News / Middle East

US Downsizing Operations in Iraq

Cities hit by coordinated bombings and shootings on July 23, 2012 that killed more than 100 people.Cities hit by coordinated bombings and shootings on July 23, 2012 that killed more than 100 people.
x
Cities hit by coordinated bombings and shootings on July 23, 2012 that killed more than 100 people.
Cities hit by coordinated bombings and shootings on July 23, 2012 that killed more than 100 people.
From its sprawling, $750 million embassy in Baghdad - the largest, most expensive American diplomatic mission in the world - Washington had hoped for a cozy relationship with the Iraqi government, forged after a U.S.-led military coalition ousted former president Saddam Hussein.
 
But in the seven months since the United States withdrew its combat forces from Iraq, U.S. relations with Baghdad have deteriorated as Iraqi insurgents have carried out a major attack at least once a month.
 
Hundreds of people have been killed in the ongoing violence that included coordinated bombings and gunbattles on July 23 unleashed by Iraq's al-Qaida affiliate.
 
This Year's Deadliest Attacks in Iraq

  • Jul. 23: Bombing and shootings in Baghdad and across the country kill 115 people
  • Jul. 3:  Bombing across Iraq kills 40 people
  • Jun. 13: Bombings across Iraq targeting Shi'ite Muslim pilgrims kill at least 72 people
  • Jun. 4: Car bomb in Baghdad kills 23
  • Apr. 19: A mix of car and roadside bombs kills 35 across Iraq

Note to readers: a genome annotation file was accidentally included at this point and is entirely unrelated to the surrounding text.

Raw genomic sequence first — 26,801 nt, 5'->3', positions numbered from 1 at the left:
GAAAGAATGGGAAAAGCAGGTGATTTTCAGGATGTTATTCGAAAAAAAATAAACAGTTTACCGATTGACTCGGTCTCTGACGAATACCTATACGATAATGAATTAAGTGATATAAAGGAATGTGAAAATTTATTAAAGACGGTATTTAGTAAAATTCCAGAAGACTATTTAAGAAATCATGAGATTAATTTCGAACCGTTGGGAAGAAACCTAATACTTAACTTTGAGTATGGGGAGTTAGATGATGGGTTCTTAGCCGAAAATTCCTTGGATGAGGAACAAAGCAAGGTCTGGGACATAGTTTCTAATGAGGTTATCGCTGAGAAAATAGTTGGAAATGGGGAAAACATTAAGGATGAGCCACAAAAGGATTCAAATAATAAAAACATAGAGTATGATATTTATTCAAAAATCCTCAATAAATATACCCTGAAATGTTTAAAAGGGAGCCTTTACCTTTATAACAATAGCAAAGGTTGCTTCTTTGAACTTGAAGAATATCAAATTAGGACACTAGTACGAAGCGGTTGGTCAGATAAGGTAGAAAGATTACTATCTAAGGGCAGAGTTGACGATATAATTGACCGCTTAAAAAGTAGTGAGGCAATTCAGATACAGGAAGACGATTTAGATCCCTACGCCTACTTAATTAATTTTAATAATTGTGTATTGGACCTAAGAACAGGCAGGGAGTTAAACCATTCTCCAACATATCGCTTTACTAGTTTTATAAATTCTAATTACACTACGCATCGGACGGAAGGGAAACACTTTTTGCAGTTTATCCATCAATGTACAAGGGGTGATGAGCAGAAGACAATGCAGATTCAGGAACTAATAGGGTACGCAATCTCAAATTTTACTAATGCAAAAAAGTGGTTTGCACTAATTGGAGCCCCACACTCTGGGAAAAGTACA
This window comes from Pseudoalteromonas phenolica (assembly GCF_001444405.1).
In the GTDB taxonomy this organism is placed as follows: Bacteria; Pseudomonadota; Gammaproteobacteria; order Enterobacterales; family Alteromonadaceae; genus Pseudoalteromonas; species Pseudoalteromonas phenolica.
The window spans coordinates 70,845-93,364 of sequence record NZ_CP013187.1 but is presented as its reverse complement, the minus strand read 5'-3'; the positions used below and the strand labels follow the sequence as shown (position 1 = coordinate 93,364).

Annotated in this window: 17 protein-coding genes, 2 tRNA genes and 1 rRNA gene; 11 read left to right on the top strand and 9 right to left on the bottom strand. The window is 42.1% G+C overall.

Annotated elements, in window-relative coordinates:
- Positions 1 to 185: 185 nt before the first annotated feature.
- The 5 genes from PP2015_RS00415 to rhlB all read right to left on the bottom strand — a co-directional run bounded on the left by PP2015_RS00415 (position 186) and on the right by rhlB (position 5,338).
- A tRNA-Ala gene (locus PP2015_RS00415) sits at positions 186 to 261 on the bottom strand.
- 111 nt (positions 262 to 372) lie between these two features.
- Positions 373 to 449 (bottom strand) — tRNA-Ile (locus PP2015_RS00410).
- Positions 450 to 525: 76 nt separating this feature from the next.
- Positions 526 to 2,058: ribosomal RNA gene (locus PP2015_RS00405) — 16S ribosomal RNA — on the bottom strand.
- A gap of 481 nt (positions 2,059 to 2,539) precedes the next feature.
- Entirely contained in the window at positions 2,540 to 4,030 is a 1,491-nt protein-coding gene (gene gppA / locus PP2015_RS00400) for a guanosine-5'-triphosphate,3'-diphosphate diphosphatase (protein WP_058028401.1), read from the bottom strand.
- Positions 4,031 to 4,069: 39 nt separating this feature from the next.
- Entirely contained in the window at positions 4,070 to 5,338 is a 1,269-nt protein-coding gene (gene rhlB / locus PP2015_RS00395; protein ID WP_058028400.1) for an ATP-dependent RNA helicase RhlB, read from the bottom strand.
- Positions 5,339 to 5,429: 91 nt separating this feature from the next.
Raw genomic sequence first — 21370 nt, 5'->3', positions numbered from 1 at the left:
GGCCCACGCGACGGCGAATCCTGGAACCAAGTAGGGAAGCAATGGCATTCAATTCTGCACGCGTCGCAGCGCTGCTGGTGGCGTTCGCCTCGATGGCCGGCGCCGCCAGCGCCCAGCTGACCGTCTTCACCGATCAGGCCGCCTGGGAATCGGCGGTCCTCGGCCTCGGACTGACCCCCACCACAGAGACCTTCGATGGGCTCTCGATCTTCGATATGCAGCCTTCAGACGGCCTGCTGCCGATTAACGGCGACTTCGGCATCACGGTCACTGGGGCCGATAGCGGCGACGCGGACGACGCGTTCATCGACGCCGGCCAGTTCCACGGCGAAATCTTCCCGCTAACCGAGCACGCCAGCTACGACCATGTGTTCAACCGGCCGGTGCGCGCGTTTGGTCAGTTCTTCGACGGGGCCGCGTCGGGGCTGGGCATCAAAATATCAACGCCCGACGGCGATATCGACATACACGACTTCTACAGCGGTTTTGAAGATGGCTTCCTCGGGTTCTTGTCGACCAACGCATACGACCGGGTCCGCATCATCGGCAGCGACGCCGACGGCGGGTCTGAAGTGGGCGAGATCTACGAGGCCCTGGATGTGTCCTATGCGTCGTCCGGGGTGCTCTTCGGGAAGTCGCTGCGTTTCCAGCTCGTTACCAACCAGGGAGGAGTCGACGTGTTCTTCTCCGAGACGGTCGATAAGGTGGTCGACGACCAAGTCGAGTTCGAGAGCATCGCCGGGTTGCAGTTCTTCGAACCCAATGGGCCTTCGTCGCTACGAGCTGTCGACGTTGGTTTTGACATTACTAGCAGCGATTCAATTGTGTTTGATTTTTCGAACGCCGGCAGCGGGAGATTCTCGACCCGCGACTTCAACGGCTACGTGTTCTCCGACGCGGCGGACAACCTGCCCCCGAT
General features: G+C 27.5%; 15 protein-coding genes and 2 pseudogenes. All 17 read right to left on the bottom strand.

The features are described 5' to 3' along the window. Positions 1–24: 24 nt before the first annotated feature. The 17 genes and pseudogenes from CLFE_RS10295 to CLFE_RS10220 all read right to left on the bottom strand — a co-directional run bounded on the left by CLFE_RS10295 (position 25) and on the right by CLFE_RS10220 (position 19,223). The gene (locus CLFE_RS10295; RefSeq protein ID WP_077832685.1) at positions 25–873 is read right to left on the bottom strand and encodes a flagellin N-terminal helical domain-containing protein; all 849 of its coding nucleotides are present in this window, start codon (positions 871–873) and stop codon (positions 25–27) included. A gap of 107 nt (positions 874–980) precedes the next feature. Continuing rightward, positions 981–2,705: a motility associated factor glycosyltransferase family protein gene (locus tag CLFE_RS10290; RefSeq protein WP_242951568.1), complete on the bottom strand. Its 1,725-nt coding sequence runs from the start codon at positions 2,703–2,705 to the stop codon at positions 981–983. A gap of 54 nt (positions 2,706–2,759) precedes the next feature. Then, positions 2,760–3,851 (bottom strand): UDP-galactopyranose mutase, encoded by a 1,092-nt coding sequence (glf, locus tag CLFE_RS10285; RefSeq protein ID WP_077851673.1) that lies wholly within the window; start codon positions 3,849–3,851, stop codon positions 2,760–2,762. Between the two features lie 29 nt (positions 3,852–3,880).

• Mar. 20: At least 12 near-simultaneous explosions erupt across Iraq, killing 46, wounding more than 200
  •  Feb. 23: Attacks in Baghdad and 11 other cities kill 55 people
  • Jan. 27: Car bomb near a funeral procession in Baghdad kills 31 people
As American influence in Iraq has ebbed to its lowest point in years, and with Iraq in political turmoil, the Obama administration recently announced large reductions to the size and scope of its mission in a country less willing to accept a significant American footprint.
 
These include plans to slash the huge diplomatic presence it had envisioned for Iraq by one-third, drastically pare down a highly-touted but deeply unpopular police training program and close its consulate in Kirkuk.
 
U.S. Cuts Iraq Funding
 
Government experts warned U.S. lawmakers earlier this year that Iraq is questioning the continued presence of large numbers of Americans on its soil. A slimmed-down staff of 1,235 U.S. diplomats was present at the end of June, along with 12,477 employees of U.S.-funded contractors, most of whom were sent to guard and feed them.
 
In May, the U.S. Senate appropriations committee reduced the Obama administration’s original $2.26 billion request for 2013 Iraq funding in half, to $1.1 billion.
 
If approved, the biggest chunk of the reduction would eliminate $850 million for the Police Development Program, a key component of the U.S. civilian aid mission to Iraq, advertised as America's largest rebuilding project since the post-World War Two Marshall Plan.
 
A critical report by the Special Inspector General for Iraq Reconstruction, released last week, cited Iraqi "disinterest" in the program as the primary reason for cutting the number of in-country advisers by nearly 90 percent, from 350 to 36.